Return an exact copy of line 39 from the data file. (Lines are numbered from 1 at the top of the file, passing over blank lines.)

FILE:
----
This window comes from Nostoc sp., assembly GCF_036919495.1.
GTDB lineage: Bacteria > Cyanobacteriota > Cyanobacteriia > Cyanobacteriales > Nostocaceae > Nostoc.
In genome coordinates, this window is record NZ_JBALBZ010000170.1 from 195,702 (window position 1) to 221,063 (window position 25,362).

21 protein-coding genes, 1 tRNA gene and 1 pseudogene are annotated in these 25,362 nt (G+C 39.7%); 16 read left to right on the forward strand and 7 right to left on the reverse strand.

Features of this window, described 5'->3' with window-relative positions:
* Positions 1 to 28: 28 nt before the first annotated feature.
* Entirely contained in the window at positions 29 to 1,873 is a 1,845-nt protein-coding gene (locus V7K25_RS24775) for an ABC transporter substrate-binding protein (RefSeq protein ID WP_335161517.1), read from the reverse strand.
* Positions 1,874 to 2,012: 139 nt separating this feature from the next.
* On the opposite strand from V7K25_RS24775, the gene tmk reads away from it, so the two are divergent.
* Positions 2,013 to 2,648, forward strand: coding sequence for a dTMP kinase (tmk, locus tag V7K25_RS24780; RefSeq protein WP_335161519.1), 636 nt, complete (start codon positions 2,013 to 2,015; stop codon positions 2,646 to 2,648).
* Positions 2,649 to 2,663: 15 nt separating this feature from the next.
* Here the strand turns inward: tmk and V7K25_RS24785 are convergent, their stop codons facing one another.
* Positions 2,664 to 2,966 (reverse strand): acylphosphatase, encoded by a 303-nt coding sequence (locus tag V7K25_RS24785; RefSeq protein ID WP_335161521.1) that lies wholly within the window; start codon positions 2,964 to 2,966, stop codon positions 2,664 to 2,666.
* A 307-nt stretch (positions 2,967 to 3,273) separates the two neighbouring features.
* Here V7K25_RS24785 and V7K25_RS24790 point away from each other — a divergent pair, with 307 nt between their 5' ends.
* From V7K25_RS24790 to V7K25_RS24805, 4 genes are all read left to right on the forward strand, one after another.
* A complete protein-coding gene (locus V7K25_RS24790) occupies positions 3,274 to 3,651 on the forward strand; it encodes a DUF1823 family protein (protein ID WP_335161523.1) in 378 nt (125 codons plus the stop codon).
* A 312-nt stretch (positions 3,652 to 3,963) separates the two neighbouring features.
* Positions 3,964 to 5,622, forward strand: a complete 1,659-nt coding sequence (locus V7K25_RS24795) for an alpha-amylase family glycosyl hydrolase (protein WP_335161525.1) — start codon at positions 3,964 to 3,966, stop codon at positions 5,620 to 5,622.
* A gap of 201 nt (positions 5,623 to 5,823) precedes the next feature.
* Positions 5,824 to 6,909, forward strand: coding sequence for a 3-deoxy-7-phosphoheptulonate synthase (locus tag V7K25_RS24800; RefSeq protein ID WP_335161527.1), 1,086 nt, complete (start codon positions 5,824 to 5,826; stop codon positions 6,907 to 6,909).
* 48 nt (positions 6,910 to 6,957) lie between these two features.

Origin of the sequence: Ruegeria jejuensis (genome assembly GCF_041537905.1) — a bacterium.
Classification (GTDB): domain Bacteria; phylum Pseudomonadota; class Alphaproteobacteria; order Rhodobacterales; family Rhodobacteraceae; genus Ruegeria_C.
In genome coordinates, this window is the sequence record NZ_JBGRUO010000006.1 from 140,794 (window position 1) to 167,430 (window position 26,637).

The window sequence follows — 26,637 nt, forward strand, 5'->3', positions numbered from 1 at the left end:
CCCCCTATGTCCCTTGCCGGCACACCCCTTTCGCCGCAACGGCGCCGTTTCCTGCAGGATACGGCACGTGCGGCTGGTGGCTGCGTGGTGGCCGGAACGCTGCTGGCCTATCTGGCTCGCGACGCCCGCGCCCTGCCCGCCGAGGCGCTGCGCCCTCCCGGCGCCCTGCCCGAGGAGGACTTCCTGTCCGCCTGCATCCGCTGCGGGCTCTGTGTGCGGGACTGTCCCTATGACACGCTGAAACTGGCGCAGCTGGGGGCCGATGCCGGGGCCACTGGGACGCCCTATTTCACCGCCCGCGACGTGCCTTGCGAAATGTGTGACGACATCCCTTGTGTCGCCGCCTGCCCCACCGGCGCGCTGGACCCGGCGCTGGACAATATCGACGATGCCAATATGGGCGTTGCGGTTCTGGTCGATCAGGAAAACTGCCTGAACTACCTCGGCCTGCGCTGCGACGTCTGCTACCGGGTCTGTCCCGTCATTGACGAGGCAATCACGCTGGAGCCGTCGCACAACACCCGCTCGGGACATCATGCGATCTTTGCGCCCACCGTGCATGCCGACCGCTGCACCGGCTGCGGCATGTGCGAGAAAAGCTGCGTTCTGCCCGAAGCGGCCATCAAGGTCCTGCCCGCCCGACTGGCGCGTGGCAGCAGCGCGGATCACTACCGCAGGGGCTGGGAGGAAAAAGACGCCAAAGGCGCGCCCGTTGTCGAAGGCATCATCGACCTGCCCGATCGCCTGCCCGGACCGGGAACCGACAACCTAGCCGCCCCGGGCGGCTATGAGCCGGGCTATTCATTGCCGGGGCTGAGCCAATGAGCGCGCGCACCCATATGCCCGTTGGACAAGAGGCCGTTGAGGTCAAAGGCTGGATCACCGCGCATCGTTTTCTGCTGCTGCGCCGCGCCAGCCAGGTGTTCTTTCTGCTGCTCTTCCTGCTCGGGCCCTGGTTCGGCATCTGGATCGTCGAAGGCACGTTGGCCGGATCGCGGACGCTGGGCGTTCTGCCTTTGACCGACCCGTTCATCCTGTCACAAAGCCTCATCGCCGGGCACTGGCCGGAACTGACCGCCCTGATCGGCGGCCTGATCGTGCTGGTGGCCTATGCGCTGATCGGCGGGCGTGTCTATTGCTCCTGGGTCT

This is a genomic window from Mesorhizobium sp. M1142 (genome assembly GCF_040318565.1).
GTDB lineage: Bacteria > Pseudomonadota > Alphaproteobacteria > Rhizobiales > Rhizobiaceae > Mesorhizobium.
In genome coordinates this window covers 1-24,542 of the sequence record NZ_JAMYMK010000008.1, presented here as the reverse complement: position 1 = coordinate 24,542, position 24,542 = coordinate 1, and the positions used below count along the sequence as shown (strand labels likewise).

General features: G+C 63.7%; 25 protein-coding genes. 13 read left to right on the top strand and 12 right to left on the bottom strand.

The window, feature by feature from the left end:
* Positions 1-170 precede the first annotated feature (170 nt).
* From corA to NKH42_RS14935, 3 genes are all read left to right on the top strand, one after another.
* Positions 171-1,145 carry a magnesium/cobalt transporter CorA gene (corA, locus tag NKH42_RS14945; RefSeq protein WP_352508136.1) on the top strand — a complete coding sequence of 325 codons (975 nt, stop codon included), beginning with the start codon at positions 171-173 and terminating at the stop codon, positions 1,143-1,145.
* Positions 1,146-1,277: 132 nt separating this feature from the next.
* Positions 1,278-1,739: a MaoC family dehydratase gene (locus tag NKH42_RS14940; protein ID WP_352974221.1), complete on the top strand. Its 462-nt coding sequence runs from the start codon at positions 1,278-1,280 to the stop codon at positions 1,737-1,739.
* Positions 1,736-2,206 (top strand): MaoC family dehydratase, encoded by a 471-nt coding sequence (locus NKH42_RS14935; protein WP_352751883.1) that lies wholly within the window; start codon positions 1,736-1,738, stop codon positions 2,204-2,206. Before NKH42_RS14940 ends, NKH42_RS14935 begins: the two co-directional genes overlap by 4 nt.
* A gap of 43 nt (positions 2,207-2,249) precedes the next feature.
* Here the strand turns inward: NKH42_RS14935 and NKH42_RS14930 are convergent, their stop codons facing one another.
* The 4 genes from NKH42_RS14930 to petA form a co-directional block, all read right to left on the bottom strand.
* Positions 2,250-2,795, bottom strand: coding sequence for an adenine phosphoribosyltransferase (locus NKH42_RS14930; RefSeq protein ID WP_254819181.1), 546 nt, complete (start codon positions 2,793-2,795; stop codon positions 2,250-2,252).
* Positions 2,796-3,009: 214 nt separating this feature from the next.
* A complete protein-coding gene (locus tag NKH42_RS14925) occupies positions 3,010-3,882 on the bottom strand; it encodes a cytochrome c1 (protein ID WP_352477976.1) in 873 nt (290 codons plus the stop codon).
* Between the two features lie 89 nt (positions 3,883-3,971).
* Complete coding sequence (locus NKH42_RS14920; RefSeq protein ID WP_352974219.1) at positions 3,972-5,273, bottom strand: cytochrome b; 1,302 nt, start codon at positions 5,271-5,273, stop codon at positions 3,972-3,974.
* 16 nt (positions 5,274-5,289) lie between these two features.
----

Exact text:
* A gap of 43 nt (positions 2,207-2,249) precedes the next feature.